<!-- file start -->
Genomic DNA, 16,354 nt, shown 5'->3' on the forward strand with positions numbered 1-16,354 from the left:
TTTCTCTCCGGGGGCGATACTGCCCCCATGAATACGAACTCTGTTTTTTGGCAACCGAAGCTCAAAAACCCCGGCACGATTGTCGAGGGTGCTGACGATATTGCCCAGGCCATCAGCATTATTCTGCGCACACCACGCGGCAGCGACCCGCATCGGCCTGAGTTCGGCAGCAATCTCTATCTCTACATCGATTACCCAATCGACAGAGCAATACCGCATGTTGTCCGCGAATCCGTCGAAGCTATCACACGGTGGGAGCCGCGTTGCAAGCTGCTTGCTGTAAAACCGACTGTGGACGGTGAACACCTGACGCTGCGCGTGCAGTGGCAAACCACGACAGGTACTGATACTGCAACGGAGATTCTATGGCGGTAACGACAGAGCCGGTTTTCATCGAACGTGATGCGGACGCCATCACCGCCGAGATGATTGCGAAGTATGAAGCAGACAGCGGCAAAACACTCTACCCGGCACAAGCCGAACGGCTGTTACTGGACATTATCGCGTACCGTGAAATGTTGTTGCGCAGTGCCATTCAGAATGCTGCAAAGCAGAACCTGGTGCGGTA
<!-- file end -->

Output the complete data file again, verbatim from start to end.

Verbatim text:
Genomic DNA, 16,354 nt, shown 5'->3' on the forward strand with positions numbered 1-16,354 from the left:
TTTCTCTCCGGGGGCGATACTGCCCCCATGAATACGAACTCTGTTTTTTGGCAACCGAAGCTCAAAAACCCCGGCACGATTGTCGAGGGTGCTGACGATATTGCCCAGGCCATCAGCATTATTCTGCGCACACCACGCGGCAGCGACCCGCATCGGCCTGAGTTCGGCAGCAATCTCTATCTCTACATCGATTACCCAATCGACAGAGCAATACCGCATGTTGTCCGCGAATCCGTCGAAGCTATCACACGGTGGGAGCCGCGTTGCAAGCTGCTTGCTGTAAAACCGACTGTGGACGGTGAACACCTGACGCTGCGCGTGCAGTGGCAAACCACGACAGGTACTGATACTGCAACGGAGATTCTATGGCGGTAACGACAGAGCCGGTTTTCATCGAACGTGATGCGGACGCCATCACCGCCGAGATGATTGCGAAGTATGAAGCAGACAGCGGCAAAACACTCTACCCGGCACAAGCCGAACGGCTGTTACTGGACATTATCGCGTACCGTGAAATGTTGTTGCGCAGTGCCATTCAGAATGCTGCAAAGCAGAACCTGGTGCGGTA